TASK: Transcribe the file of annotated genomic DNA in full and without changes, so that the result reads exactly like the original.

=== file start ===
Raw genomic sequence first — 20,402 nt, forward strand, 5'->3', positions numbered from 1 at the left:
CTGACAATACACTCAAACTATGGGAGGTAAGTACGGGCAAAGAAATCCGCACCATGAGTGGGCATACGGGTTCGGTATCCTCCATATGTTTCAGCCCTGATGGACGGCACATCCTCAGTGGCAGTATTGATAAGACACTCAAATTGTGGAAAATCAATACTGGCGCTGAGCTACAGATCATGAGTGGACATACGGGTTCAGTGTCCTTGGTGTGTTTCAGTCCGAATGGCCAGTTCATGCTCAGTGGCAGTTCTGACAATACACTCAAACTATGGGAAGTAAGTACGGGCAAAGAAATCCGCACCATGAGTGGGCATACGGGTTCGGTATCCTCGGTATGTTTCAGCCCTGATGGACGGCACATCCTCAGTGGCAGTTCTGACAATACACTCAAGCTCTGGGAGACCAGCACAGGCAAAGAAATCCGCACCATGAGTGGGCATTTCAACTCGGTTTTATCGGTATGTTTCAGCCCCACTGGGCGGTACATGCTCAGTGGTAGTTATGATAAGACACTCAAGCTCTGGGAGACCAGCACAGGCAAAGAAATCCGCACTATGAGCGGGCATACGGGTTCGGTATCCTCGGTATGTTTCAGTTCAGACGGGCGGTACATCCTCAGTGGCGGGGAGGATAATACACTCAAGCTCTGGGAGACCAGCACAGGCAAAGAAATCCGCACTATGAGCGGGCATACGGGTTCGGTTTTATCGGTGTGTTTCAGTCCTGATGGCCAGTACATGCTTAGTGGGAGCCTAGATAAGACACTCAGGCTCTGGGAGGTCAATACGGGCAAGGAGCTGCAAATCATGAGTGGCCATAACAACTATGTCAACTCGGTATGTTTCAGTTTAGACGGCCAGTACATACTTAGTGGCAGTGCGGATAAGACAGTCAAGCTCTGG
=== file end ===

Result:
Raw genomic sequence first — 20,402 nt, forward strand, 5'->3', positions numbered from 1 at the left:
CTGACAATACACTCAAACTATGGGAGGTAAGTACGGGCAAAGAAATCCGCACCATGAGTGGGCATACGGGTTCGGTATCCTCCATATGTTTCAGCCCTGATGGACGGCACATCCTCAGTGGCAGTATTGATAAGACACTCAAATTGTGGAAAATCAATACTGGCGCTGAGCTACAGATCATGAGTGGACATACGGGTTCAGTGTCCTTGGTGTGTTTCAGTCCGAATGGCCAGTTCATGCTCAGTGGCAGTTCTGACAATACACTCAAACTATGGGAAGTAAGTACGGGCAAAGAAATCCGCACCATGAGTGGGCATACGGGTTCGGTATCCTCGGTATGTTTCAGCCCTGATGGACGGCACATCCTCAGTGGCAGTTCTGACAATACACTCAAGCTCTGGGAGACCAGCACAGGCAAAGAAATCCGCACCATGAGTGGGCATTTCAACTCGGTTTTATCGGTATGTTTCAGCCCCACTGGGCGGTACATGCTCAGTGGTAGTTATGATAAGACACTCAAGCTCTGGGAGACCAGCACAGGCAAAGAAATCCGCACTATGAGCGGGCATACGGGTTCGGTATCCTCGGTATGTTTCAGTTCAGACGGGCGGTACATCCTCAGTGGCGGGGAGGATAATACACTCAAGCTCTGGGAGACCAGCACAGGCAAAGAAATCCGCACTATGAGCGGGCATACGGGTTCGGTTTTATCGGTGTGTTTCAGTCCTGATGGCCAGTACATGCTTAGTGGGAGCCTAGATAAGACACTCAGGCTCTGGGAGGTCAATACGGGCAAGGAGCTGCAAATCATGAGTGGCCATAACAACTATGTCAACTCGGTATGTTTCAGTTTAGACGGCCAGTACATACTTAGTGGCAGTGCGGATAAGACAGTCAAGCTCTGG